Business confidence remains robust in the UK, according to Herbert Smith Freehills’s latest corporate debt survey.
Across all areas of investment at least 80 per cent of respondents projected the same or higher levels of investment than in 2017.
Noting that this research was undertaken prior to the breakthrough on the potential transition arrangements, respondents overwhelmingly reported that Brexit was not affecting their spending plans.
Bank lending remains the cornerstone for corporate debt raising with increasing focus by corporates on their bank relationships.
Corporates are likely to maintain or increase cash reserves in 2018.
Compared to 2017, respondents were marginally more pessimistic about the downside risks of Brexit although this is projected to reduce over time. There was significantly greater concern about the negative business impact of a ‘hard’ Brexit.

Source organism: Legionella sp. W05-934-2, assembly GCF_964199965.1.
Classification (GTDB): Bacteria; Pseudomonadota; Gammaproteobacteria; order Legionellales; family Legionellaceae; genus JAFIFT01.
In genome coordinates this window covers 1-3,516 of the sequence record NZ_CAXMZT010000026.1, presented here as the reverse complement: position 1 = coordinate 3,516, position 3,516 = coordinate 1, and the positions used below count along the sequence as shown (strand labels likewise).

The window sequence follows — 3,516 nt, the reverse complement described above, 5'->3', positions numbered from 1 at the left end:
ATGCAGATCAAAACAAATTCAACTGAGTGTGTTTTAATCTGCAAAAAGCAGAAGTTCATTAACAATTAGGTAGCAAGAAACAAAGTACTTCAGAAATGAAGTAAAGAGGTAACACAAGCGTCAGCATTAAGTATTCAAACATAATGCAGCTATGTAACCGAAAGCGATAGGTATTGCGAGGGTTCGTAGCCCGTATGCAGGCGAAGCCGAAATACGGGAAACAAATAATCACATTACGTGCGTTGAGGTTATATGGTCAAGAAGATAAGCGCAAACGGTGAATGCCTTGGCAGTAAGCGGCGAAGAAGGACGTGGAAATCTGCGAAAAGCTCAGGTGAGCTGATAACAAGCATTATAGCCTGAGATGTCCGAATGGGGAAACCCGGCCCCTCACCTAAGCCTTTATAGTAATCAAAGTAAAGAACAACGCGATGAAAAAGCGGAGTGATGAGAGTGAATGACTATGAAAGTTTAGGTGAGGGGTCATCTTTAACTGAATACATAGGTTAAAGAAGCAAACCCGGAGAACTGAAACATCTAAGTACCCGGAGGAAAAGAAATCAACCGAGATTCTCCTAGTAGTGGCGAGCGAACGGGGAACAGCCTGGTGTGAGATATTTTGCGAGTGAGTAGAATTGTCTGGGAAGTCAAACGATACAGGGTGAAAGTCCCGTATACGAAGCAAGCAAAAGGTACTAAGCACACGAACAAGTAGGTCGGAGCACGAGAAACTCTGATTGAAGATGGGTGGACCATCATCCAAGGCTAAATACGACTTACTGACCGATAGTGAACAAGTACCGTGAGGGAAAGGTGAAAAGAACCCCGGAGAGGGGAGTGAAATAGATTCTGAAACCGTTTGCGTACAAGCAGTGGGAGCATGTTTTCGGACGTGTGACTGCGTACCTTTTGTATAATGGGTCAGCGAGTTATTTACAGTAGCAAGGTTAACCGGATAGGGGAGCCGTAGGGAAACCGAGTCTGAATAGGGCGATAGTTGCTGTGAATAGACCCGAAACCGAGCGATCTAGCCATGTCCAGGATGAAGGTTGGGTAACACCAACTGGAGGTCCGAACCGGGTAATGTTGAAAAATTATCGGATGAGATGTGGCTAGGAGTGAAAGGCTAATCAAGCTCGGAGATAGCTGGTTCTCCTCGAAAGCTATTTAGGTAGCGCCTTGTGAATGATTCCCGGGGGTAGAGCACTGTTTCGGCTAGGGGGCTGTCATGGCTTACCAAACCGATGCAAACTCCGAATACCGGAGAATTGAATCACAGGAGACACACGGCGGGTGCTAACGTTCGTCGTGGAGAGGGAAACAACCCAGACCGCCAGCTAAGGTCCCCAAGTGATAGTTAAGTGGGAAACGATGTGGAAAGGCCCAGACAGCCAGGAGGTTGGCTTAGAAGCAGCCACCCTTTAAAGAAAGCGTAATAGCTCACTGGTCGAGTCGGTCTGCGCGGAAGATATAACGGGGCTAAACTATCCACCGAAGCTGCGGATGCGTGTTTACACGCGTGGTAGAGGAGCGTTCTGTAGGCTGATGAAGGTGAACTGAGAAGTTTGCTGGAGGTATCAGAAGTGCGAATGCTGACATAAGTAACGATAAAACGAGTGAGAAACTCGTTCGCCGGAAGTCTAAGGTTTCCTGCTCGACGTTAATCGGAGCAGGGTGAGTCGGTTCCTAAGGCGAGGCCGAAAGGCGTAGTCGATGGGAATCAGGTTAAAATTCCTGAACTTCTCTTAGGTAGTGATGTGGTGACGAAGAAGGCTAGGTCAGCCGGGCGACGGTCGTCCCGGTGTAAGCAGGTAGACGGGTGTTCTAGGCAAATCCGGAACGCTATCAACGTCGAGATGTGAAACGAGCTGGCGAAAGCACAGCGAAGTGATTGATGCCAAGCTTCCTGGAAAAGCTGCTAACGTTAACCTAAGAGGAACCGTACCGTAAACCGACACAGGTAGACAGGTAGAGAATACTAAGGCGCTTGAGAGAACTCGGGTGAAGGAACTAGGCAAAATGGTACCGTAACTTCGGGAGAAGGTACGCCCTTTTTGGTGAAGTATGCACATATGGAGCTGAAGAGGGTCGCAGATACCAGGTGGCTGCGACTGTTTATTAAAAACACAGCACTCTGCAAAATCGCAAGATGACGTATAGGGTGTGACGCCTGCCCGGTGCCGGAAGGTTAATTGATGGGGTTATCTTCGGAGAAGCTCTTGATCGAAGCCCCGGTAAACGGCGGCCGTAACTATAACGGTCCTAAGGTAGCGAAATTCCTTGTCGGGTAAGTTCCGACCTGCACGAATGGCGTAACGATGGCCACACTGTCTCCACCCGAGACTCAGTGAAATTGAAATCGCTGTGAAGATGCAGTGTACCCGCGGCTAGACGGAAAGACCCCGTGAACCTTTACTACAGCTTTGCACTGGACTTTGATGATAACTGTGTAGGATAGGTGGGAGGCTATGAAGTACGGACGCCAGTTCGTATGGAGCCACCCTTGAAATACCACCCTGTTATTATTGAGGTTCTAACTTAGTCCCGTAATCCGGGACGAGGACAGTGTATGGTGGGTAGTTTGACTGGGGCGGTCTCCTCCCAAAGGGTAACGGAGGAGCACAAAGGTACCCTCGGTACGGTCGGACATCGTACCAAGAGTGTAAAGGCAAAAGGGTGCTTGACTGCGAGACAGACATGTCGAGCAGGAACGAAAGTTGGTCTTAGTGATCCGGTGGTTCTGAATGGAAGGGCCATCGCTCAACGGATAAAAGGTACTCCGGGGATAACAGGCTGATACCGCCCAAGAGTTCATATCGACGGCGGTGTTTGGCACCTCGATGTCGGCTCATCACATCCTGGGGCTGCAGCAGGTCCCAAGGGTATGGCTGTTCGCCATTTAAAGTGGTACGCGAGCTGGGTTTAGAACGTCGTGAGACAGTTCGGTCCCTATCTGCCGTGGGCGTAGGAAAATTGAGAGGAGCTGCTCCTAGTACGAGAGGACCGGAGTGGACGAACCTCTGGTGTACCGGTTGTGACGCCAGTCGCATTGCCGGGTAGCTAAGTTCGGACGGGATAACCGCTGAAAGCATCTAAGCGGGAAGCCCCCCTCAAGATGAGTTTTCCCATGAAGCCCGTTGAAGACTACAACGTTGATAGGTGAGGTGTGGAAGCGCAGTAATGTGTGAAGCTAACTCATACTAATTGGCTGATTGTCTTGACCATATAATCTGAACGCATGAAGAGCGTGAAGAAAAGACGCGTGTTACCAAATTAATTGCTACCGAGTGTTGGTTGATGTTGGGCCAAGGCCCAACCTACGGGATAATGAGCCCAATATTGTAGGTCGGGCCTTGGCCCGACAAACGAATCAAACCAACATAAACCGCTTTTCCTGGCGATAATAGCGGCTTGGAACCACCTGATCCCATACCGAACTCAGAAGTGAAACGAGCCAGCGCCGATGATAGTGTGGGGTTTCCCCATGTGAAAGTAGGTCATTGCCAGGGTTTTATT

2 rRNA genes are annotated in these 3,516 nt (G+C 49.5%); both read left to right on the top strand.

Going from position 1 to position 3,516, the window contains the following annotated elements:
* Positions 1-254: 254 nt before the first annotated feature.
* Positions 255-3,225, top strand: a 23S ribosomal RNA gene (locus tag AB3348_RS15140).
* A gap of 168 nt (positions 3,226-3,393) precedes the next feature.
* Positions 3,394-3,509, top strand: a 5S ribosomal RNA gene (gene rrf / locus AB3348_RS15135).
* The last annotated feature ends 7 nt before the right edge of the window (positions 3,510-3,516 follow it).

The end state is too uncertain for corporates to meaningfully finalise/implement Brexit contingency plans. That said. Brexit is not affecting the availability of treasury products or the terms on which they areavailable.
This research comprises a survey of, and follow-up interviews with, FD and treasury professionals of 60 large UK corporates (primarily FTSE 100, FTSE 250 and equivalents) conducted in February and March 2018.
Commenting on the survey, Kristen Roberts, partner at Herbert Smith Freehills said: “Business confidence and investment remains robust and corporates are taking the uncertainty caused by Brexit in their stride; Brexit will however play an increasing role in determining the timing of debt raisings planned over the short to medium term. Overall, and while the cost of doing so may be increasing, it is expected that corporates will continue to have available to them the array of products and markets in order to raise debt.”